·                     Individuals with Disabilities Education Act (IDEA): The Administration's FY09 budget falls short of Congressional commitment, calling for levelfunding of grants to states. Through the Administration's budget, the federal government would again provide a smaller share of states' total costs for special education.  The funding would provide 17 percent of the national average perpupil expenditure toward meeting the excess costs of education students with disabilities - less than half of the 40 percent "full funding" level that Congress committed to paying when the IDEA was first adopted 33 years ago.  While funding for New York is increased from $721.5 million to $741.5 million, an increase of 2.8%, the proposed nationwide level of $11.3 billion falls $10.2 billion short of the FY09 authorized level of $21.5 billion. 


·                     NCLB/Title I: Title I Grants to local educational agencies are the largest component of the NCLB legislation and are designed to help raise student achievement in the most impoverished communities. Under the Administration's proposal, Schumer estimates that New York's share of the program would increase by nearly $13 million over the estimated FY08 level from $1.225 billion in FY08 to $1.238 billion in FY09. This increase falls far short of fully funding the No Child Left Behind Act.  While No Child Left Behind stands to be reauthorized this year, the President's budget request shortchanges New York State by nearly $955 million compared to the level set in the law for FY09 and fails to each all students who are eligible for the program. Under the Administration's plan, 263,627 children in New York State will not receive promised Title I services.


·                     After School Programs:   The Bush budget leaves behind millions of students who would receive after school services if the 21 st Century Community Learning Centers program were funded at the level promised in NCLB.  21 st Century funding would decrease from $1.08 billion in FY08 levels, to $800 million.  While the 21 st Century Community Learning Centers program is up for reauthorization as part of No Child Left Behind Act this year, the President's FY09 funding level falls $1.7 billion below the $2.5 billion authorized level for FY07.  NY State would receive only $65.8 million$162.6 million below the authorized level of $228 million.  This will lead to a 33.3 percent cut in funding for New York State.


·                     Terminated programs: The Bush budget eliminates 48 Education programs, for a total of $3,283 billion. They include Perkins Basic and Tech Prep Grants ($64.8 million for NYS alone, $1.22 billion nationwide); Educational Technology State grants (267million), Javits Gifted and Talented Program ($7.5 million), and Even Start ($66.5 million).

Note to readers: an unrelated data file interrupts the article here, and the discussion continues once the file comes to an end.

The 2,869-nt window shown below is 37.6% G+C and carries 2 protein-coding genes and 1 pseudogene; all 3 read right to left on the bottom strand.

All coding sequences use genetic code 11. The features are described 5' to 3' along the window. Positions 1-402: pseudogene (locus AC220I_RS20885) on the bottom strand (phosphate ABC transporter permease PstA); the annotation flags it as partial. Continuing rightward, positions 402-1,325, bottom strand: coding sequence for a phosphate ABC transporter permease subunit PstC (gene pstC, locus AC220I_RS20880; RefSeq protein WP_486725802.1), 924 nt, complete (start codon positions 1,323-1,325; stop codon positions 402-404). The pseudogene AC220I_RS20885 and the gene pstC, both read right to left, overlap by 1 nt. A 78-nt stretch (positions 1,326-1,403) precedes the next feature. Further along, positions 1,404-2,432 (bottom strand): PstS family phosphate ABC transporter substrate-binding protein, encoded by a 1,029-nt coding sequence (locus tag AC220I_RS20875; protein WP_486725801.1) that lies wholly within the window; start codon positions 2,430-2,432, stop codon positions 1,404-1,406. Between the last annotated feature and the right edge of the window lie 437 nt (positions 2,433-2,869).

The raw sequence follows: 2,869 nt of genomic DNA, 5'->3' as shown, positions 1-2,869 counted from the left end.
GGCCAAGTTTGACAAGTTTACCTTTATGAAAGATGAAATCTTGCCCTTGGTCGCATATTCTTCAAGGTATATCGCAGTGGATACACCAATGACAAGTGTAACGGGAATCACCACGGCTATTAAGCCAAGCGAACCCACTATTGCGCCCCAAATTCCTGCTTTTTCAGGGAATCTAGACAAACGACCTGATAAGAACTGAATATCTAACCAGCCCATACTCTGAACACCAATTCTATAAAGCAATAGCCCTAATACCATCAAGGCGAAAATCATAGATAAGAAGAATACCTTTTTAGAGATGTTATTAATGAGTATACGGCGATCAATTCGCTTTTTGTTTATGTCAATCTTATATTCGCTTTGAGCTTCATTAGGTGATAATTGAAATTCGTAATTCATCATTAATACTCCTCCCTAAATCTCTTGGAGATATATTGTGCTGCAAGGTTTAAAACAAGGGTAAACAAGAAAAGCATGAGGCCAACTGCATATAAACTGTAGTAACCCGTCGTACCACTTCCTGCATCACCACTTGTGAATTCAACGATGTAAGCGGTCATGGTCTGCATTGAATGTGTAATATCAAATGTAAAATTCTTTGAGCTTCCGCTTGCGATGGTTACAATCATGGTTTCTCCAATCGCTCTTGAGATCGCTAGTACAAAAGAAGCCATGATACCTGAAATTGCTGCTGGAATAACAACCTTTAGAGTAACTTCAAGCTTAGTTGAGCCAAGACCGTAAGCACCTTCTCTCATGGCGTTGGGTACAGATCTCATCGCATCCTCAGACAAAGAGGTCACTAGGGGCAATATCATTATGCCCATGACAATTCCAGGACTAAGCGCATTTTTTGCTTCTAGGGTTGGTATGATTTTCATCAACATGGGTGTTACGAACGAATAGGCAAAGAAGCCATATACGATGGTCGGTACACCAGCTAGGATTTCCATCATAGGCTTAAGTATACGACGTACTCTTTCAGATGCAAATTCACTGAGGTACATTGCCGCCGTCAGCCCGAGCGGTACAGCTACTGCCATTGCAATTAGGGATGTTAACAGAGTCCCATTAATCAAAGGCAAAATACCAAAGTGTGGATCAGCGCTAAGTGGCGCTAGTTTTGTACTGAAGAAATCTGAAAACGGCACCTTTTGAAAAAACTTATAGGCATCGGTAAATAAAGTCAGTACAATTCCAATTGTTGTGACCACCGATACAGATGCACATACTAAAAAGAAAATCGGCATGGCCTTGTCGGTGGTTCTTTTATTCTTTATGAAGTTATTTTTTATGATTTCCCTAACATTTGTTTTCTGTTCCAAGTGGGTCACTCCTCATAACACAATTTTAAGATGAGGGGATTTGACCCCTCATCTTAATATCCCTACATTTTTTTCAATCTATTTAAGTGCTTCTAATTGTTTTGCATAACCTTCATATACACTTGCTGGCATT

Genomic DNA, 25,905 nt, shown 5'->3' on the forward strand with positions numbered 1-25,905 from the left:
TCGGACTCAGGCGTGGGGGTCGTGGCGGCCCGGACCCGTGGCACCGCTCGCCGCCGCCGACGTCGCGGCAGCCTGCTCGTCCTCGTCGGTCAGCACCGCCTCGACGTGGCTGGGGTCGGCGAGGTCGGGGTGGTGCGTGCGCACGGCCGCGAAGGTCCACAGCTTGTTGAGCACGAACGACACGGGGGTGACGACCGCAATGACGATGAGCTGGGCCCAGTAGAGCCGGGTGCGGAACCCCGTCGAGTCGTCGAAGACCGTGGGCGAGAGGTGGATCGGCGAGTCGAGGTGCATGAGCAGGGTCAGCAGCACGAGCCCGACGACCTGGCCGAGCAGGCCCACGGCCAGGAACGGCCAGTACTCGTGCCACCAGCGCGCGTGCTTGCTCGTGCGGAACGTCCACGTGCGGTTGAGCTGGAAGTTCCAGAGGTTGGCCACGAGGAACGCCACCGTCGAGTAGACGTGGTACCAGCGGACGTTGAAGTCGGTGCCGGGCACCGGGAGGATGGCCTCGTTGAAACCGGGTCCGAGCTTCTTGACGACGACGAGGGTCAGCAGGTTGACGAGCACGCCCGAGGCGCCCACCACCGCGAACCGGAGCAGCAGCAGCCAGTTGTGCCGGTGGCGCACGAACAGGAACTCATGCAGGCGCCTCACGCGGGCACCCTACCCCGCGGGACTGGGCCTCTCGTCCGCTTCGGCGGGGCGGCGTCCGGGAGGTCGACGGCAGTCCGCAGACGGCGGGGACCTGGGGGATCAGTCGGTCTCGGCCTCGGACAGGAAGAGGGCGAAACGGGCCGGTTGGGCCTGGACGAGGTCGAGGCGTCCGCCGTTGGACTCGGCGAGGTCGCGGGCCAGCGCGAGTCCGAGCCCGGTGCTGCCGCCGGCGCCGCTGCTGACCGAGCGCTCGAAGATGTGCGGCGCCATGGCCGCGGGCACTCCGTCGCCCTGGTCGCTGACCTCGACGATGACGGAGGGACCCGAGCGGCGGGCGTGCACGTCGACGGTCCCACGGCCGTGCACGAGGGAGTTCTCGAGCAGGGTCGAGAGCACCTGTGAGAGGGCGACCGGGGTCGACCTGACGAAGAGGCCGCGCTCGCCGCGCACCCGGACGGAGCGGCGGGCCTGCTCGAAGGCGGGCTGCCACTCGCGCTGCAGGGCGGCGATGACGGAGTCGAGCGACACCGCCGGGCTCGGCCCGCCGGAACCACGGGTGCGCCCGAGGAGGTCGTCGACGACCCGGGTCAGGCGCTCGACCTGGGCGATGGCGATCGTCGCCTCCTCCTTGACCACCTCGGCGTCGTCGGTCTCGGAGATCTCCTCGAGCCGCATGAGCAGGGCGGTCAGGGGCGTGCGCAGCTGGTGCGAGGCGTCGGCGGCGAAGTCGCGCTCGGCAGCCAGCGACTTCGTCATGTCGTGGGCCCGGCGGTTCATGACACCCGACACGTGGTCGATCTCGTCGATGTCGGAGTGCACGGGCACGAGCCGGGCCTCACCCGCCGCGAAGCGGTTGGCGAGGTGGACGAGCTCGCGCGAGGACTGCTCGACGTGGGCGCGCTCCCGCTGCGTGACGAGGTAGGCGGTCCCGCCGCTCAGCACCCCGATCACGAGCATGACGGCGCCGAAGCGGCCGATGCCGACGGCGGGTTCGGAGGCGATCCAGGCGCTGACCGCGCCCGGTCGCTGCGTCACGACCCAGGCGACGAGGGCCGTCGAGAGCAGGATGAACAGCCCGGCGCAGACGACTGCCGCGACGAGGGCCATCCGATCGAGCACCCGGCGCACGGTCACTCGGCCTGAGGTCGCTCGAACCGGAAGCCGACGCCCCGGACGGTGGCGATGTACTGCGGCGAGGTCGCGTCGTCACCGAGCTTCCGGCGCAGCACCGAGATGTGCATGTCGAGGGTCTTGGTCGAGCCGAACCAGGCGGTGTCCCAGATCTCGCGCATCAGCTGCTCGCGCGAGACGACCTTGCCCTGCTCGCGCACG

·                     Other Education Programs that will be Terminated in the FY 2009 Budget: Foundations for Learning; Close Up Fellowships; Excellence in Economic Education; Women's Educational Equity; Mental Health Integration in Schools; Mentoring; Comprehensive School Reform; Exchanges with Historic Whaling and Trading Partners; Javits Gifted and Talented Program; Education for Native Hawaiians; Alaska Native Education Equity; Ready to Teach; Advanced Credentialing; Civic Education; School Leadership; National Writing Project; SDFS Alcohol Abuse Reduction; Elementary School Counseling; Physical Education Program; Reading is Fundamental; Arts in Education; Parental Information and Resource Centers; Special Olympics Education Programs; Smaller Learning Communities; Even Start; Educational Technology State Grants; Academies for American history and civics; Career and Technical Education State Grants; Career and Technical Education National Programs; TechPrep State Grants; B.J. Stupak Olympic Scholarships; Underground Railroad Program; Thurgood Marshall Legal Educational Opportunity Program; Demonstration Projects for Students with Disabilities; Byrd Honors Scholarships; Supplemental Educational Opportunity Grants; Teacher Quality Enhancement; Leveraging Educational Assistance Partnership; Federal Perkins Loans Cancellations; Strengthening Tribally Controlled Colleges and Universities; Strengthening AK Native and HI Serving Institutions; Tribally Controlled Postsecondary Career and Technical Institutions; Teachers for a competitive tomorrow/STEM programs; VR Migrant and Seasonal Farmworkers; VR Recreational Programs; VR Projects with Industry; State Grants for Incarcerated Youth Offenders; VR Supported Employment State Grants


·                     Child Support Enforcement:  The Administration's budget cuts the federal share of state and local administrative costs and incentives by $239 million nationwide.  Child support enforcement is one of the most effective and efficient programs in the federal government, and in 2004, for every federal dollar spent, families collected $4.38 in child support.  The Administration's budget would decrease funding nationwide from $3.998 billion to $3.759 billion.  These cuts will seriously undermine the dramatic progress that New York State has made in its Child Support Enforcement program.  In the last twelve years, New York State improved its child support collection rate from 12% to 50%.  With the proposed federal funding cuts, NYS' collection rates will likely drop.